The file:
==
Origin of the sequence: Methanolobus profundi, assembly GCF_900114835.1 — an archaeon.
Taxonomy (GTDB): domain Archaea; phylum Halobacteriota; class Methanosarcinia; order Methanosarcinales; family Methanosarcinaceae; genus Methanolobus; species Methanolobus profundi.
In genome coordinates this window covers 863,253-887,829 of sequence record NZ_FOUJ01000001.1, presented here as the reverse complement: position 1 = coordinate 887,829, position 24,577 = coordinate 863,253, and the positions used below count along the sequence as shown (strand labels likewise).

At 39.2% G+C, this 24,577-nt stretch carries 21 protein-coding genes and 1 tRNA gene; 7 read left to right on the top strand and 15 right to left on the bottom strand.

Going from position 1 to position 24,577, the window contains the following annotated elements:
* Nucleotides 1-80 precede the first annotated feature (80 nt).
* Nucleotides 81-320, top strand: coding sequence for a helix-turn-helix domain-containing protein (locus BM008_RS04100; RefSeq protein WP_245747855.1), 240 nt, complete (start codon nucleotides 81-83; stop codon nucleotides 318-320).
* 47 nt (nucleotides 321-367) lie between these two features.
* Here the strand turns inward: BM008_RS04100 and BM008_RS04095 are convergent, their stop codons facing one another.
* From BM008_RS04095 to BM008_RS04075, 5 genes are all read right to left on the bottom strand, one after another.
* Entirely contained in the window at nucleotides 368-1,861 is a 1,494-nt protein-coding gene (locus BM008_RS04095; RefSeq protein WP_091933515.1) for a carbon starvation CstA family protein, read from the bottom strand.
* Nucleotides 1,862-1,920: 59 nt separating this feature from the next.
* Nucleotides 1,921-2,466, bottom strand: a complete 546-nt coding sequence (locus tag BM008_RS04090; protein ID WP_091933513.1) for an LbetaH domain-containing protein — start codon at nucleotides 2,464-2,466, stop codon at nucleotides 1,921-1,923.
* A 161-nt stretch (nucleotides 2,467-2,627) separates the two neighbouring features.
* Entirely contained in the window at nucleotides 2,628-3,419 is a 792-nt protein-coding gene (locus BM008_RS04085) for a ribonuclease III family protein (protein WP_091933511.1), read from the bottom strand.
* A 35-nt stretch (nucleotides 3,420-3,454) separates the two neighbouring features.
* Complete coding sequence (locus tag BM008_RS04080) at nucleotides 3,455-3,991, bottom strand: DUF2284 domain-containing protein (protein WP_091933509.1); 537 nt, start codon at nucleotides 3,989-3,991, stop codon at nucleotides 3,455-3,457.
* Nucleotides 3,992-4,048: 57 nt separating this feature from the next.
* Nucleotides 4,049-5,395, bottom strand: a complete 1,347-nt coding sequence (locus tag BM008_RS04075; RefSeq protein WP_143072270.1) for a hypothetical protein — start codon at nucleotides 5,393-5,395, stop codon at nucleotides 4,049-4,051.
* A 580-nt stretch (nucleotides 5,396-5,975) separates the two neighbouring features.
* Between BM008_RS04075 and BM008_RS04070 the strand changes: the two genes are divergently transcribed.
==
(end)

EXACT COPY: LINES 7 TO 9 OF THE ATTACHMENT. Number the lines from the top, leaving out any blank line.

* Nucleotides 81-320, top strand: coding sequence for a helix-turn-helix domain-containing protein (locus BM008_RS04100; RefSeq protein WP_245747855.1), 240 nt, complete (start codon nucleotides 81-83; stop codon nucleotides 318-320).
* 47 nt (nucleotides 321-367) lie between these two features.
* Here the strand turns inward: BM008_RS04100 and BM008_RS04095 are convergent, their stop codons facing one another.